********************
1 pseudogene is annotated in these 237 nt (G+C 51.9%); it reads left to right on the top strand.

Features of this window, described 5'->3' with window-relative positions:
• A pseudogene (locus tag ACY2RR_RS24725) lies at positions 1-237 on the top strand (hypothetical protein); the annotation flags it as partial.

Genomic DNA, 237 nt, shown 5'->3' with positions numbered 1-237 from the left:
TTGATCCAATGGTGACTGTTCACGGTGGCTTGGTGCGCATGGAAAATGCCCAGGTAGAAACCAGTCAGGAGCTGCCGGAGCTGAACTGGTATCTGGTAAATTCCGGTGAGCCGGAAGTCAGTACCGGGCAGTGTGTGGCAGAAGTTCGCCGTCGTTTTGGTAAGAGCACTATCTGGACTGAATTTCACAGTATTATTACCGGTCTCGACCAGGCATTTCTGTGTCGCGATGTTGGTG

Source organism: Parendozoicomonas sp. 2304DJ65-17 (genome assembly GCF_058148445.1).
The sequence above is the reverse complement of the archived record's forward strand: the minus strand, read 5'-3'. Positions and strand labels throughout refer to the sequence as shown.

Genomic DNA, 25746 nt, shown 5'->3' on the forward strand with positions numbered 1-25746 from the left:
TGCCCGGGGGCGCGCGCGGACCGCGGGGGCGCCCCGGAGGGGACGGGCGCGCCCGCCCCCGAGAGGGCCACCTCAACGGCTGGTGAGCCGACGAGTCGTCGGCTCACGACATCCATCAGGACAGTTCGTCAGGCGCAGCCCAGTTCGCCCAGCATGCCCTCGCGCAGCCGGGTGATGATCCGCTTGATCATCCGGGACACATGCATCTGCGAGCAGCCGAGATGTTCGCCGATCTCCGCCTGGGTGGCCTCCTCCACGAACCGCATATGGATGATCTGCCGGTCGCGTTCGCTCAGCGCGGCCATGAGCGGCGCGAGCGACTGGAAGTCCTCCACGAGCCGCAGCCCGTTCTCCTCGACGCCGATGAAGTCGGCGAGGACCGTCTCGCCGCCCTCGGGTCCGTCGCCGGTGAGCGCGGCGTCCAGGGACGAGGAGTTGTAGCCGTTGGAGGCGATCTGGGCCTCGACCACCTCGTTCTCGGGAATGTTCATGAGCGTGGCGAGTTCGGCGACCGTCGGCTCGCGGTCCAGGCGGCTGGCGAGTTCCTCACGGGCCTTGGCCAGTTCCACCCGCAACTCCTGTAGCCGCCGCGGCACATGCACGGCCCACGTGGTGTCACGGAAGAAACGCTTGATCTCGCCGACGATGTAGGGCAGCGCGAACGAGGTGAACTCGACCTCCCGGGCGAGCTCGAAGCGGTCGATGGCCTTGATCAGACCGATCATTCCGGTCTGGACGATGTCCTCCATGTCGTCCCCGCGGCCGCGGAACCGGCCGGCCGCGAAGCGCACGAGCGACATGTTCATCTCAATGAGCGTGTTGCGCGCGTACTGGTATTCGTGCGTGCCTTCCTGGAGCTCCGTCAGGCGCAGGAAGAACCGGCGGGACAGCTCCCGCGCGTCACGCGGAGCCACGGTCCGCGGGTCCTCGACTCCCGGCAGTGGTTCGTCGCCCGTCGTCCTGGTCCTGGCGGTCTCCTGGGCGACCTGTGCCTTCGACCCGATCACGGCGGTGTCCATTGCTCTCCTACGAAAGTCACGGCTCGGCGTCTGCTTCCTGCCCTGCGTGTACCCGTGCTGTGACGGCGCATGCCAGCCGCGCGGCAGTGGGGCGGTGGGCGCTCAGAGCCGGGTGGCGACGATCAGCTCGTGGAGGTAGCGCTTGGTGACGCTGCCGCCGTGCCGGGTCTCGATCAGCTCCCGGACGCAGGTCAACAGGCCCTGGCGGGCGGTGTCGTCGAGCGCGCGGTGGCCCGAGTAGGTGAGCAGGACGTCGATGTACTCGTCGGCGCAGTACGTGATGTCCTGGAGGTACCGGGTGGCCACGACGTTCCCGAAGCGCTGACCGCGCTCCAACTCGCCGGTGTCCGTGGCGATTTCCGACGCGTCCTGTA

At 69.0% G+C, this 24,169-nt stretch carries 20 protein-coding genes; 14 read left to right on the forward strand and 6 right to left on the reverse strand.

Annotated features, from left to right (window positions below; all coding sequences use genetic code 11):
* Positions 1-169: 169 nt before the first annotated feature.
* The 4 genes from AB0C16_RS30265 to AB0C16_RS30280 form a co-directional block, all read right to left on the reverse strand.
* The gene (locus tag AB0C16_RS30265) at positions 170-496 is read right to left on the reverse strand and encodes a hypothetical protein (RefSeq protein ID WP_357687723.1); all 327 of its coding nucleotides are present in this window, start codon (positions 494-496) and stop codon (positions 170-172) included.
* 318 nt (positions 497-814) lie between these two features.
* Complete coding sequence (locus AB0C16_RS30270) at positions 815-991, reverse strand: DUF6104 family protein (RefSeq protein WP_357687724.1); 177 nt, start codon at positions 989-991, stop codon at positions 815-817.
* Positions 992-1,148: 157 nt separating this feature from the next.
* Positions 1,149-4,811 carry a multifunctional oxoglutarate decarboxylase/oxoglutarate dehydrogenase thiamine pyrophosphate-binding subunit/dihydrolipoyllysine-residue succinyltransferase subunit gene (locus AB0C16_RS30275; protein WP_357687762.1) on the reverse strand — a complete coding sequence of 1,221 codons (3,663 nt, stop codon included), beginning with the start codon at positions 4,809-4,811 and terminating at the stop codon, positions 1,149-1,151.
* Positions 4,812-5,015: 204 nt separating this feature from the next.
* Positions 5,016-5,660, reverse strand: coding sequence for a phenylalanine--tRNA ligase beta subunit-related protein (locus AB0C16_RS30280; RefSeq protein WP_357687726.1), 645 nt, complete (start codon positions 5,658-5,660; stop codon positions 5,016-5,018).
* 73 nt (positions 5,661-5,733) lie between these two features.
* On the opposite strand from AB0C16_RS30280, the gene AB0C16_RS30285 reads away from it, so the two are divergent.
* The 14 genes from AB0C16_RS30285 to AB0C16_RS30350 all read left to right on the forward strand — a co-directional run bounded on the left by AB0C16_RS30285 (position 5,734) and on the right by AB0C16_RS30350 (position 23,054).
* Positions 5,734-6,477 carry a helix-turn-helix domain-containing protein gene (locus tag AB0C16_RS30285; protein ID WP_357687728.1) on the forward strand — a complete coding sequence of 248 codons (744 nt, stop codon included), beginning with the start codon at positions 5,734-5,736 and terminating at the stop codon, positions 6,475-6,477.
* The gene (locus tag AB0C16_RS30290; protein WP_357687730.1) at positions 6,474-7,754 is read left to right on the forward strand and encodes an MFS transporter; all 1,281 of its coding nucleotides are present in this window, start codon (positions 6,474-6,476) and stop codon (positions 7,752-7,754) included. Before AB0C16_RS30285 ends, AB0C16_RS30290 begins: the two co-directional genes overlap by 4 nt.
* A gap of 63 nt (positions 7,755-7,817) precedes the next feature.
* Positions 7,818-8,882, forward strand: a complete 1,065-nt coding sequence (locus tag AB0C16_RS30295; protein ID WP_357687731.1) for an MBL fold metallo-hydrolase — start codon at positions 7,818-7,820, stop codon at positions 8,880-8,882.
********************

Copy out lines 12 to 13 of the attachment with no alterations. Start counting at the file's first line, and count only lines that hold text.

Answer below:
* Positions 1-169: 169 nt before the first annotated feature.
* The 4 genes from AB0C16_RS30265 to AB0C16_RS30280 form a co-directional block, all read right to left on the reverse strand.